From Joseph Sorrentino at the Santa Fe Reporter: Hard Harvest - Picking New Mexico’s Green Chile Is No Picnic.
The first workers start getting up a little past midnight to prepare for another day in “el field.” About 100 men sleep on the floor of the rooms and hallways in the Sin Fronteras Organizing Project shelter in El Paso.
The place is crowded and smells of stale sweat and onions, one of the crops they’ve been harvesting. Two or three women sleep in a small alcove off the reception area, sharing their cramped space with a water fountain. Most people sleep on a thin mat or a blanket spread out on the linoleum, spending the night in the clothes they worked in the day before.
All through the early morning, workers awaken, quietly stow their bedding and possessions, and get ready to go again. They fill their water bottles, stuff some food in their backpacks and head out. Then they walk the six blocks to El Paso Street and wait for a ride to the chile fields of New Mexico.
Last season, just under 78,000 tons of chile were harvested in New Mexico, with about three quarters of that coming from Luna and Doña Ana counties near the southwestern bootheel. While the annual pepper harvest is worth $65 million, according to the US Department of Agriculture, the real economic impact is much greater.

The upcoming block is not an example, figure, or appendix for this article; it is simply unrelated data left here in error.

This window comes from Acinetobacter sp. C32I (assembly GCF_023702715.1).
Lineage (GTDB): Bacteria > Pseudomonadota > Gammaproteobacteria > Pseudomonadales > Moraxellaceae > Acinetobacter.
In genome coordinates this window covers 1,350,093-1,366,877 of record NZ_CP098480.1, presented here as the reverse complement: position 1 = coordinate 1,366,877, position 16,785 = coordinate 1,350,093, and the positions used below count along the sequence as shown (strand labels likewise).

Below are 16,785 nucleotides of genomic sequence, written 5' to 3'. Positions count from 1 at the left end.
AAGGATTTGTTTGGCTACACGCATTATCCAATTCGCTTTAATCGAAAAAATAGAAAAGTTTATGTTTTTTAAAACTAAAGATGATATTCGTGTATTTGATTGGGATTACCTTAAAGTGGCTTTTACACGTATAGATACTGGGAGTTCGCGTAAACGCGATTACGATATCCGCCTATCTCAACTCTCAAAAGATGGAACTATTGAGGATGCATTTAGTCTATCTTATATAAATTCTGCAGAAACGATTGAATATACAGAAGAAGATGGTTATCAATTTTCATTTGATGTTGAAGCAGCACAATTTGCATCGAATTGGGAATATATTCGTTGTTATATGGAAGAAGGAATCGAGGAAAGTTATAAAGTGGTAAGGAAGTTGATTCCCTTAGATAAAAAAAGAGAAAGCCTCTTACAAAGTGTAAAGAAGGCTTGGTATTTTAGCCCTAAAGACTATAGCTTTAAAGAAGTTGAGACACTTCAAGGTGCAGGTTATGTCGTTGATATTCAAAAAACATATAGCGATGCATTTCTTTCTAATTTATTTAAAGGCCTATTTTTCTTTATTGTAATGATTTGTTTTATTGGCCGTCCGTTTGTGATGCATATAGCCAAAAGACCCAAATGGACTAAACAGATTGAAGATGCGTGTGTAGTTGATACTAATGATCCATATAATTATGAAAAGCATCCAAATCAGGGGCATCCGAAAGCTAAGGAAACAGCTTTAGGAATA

Guillermo, the fastest of the workers, managed to fill 90 buckets that day, for a gross pay of $72. It’s not a bad day’s wage for him, but most workers picked far less. Most were like Raúl, who picked 52 buckets, netting $38.42 for a little over six hours of work, or just over $6.40 an hour.
Certainly, no one’s earning a living wage, especially when other expenses are accounted for. “If you can pick 70, 80 buckets, that’s good,” Mancha says. “I can pick about 70 in a seven-hour shift. Let’s say you pay $6, $7 for a ride. You take a burrito from [the shelter] or you buy some burritos, that’s another $3; Coke is $1. After all that, you might come home with $20, $30.”
There’s surprisingly little anger and resentment among the workers, even though they’re aware just how little they’re valued by the people who consume the food they harvest. One worker sums it up best. I sit in front of the shelter when he approaches me. He stands silently next to me for several minutes, a tall, good-looking man who appears to be in his mid-40s. Finally, I ask his name. He turns slightly from me, and in accented English he says, “My name is Nobody.”
Some names have been changed at the worker’s request.
Read the whole thing, and see more beautiful photos, here: Hard Harvest - Picking New Mexico’s Green Chile Is No Picnic. It’s compassionate, honest, yet not (too) depressing.